In the battle of EMI vs. EMA, EMI will ultimately prevail in the United States when enough of the supply chain players who provide our ingredients align with values-conscious consumers, choosing to reward rigorous science, transparency, and traceability over short-term gain, denial, and deceit. As more branded natural products and supplement companies adopt ingredient and lot traceability platforms, consumers will feel ever more inspired and empowered to choose natural products backed by EMI.

Greg Cumberford is the President of Bent Creek Institute, Inc., a nonprofit botanical research, conservation, and strategic services organization based at The North Carolina Arboretum and focused on medicinal plant and endophyte research, analysis, and economic development in Asheville, North Carolina. A veteran of the herbal industry, he was formerly the Vice President of Strategic Initiatives at Gaia Herbs.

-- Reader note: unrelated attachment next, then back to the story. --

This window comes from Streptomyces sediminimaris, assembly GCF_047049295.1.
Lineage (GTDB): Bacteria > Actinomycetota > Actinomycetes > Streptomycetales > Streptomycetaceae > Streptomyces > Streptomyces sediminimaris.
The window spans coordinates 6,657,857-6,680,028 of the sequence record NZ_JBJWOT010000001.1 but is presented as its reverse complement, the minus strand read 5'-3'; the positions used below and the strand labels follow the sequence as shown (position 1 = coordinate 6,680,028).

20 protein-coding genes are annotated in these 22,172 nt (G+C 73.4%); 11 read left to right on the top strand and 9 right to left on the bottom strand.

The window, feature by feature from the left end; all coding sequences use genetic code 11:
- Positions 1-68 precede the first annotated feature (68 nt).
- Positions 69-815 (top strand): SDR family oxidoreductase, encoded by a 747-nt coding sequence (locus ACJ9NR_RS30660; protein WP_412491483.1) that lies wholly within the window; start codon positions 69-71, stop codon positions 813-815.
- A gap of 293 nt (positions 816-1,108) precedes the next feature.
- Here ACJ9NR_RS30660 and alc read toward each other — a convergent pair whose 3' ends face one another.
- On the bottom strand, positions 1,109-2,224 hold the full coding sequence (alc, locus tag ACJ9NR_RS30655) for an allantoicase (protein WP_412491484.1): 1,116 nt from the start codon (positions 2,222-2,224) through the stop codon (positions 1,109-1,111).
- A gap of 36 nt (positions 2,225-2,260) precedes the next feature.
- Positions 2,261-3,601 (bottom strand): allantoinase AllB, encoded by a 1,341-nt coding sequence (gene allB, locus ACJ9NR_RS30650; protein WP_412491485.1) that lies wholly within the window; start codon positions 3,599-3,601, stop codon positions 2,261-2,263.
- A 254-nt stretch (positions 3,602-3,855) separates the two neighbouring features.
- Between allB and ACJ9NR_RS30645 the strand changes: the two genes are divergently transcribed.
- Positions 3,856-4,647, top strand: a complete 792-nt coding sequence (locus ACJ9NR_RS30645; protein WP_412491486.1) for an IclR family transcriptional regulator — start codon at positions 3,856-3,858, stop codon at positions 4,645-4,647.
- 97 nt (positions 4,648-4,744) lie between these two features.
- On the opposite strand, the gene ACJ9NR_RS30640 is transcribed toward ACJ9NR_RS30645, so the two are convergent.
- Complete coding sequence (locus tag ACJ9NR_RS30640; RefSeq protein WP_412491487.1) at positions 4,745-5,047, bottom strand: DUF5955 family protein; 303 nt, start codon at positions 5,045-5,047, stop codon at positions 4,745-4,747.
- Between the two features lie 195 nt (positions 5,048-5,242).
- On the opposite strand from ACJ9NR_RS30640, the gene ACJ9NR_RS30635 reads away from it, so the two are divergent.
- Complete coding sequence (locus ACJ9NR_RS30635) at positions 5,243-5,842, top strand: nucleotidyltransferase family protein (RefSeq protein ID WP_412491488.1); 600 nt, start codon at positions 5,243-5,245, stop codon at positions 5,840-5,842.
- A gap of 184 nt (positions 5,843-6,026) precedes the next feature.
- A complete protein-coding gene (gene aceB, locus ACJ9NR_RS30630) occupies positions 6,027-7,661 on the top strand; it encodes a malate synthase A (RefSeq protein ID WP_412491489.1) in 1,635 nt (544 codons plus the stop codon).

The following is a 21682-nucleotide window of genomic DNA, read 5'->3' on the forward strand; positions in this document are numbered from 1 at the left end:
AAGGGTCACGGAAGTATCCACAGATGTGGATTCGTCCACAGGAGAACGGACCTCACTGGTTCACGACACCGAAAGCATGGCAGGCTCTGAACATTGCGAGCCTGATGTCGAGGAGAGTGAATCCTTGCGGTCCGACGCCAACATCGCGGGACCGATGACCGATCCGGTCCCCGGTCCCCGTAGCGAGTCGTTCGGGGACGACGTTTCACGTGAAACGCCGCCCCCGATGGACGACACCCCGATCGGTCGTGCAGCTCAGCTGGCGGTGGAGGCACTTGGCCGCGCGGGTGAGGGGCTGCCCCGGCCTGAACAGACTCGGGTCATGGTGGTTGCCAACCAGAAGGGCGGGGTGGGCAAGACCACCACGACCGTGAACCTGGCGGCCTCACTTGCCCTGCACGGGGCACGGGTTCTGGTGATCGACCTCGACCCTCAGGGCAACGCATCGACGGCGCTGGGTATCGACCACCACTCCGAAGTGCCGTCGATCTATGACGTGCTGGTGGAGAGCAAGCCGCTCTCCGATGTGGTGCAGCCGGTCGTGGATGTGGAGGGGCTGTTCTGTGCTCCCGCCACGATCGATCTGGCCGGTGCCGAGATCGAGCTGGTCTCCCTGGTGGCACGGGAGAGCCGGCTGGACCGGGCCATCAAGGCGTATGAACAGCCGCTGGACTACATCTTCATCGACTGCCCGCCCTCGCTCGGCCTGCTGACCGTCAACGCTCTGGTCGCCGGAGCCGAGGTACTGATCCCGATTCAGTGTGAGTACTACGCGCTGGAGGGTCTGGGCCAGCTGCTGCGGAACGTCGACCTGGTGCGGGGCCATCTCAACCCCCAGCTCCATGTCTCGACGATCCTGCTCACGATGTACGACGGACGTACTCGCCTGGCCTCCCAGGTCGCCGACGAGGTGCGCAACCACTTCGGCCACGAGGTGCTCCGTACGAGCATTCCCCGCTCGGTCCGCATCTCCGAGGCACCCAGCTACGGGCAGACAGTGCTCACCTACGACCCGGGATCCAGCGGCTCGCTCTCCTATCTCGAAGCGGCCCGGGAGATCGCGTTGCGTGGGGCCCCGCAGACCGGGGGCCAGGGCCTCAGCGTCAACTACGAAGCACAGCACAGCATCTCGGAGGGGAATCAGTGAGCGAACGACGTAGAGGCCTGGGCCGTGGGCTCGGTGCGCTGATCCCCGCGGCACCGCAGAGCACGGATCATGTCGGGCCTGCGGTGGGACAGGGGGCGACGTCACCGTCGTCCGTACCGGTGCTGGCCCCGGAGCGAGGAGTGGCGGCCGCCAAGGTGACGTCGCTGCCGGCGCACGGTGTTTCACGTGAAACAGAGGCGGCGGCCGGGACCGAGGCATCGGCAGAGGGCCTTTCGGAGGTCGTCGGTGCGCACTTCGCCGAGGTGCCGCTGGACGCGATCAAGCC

1. Schultz H. Ingredient insomnia: what keeps supply chain managers up at night? Functional Ingredients. March 2012:32.

2. McGuffin M, Kartesz JT, Leung AY, Tucker AO. American Herbal Products Association’s Herbs of Commerce, 2d. ed., Silver Spring, MD: American Herbal Products Association., 2000.